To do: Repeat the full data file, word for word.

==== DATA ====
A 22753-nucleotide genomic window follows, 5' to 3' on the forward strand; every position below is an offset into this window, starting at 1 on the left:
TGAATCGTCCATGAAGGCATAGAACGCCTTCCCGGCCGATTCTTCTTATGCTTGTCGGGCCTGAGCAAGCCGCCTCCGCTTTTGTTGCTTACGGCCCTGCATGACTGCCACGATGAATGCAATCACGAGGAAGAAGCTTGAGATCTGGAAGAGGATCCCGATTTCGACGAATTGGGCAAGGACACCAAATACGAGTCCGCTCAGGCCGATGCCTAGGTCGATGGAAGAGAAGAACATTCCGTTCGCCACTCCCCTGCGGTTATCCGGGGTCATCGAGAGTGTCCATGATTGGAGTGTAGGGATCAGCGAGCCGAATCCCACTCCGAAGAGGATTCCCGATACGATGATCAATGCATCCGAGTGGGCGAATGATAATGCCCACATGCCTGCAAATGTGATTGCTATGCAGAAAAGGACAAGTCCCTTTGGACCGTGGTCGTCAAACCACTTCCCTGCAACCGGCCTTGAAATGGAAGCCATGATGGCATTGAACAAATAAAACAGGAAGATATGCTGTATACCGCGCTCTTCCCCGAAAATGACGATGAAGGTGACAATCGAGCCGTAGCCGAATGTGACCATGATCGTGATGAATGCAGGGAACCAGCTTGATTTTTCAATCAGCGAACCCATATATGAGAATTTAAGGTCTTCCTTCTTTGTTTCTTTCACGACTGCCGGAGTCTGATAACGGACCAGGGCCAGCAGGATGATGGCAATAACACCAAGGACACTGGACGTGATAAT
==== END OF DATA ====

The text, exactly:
A 22753-nucleotide genomic window follows, 5' to 3' on the forward strand; every position below is an offset into this window, starting at 1 on the left:
TGAATCGTCCATGAAGGCATAGAACGCCTTCCCGGCCGATTCTTCTTATGCTTGTCGGGCCTGAGCAAGCCGCCTCCGCTTTTGTTGCTTACGGCCCTGCATGACTGCCACGATGAATGCAATCACGAGGAAGAAGCTTGAGATCTGGAAGAGGATCCCGATTTCGACGAATTGGGCAAGGACACCAAATACGAGTCCGCTCAGGCCGATGCCTAGGTCGATGGAAGAGAAGAACATTCCGTTCGCCACTCCCCTGCGGTTATCCGGGGTCATCGAGAGTGTCCATGATTGGAGTGTAGGGATCAGCGAGCCGAATCCCACTCCGAAGAGGATTCCCGATACGATGATCAATGCATCCGAGTGGGCGAATGATAATGCCCACATGCCTGCAAATGTGATTGCTATGCAGAAAAGGACAAGTCCCTTTGGACCGTGGTCGTCAAACCACTTCCCTGCAACCGGCCTTGAAATGGAAGCCATGATGGCATTGAACAAATAAAACAGGAAGATATGCTGTATACCGCGCTCTTCCCCGAAAATGACGATGAAGGTGACAATCGAGCCGTAGCCGAATGTGACCATGATCGTGATGAATGCAGGGAACCAGCTTGATTTTTCAATCAGCGAACCCATATATGAGAATTTAAGGTCTTCCTTCTTTGTTTCTTTCACGACTGCCGGAGTCTGATAACGGACCAGGGCCAGCAGGATGATGGCAATAACACCAAGGACACTGGACGTGATAAT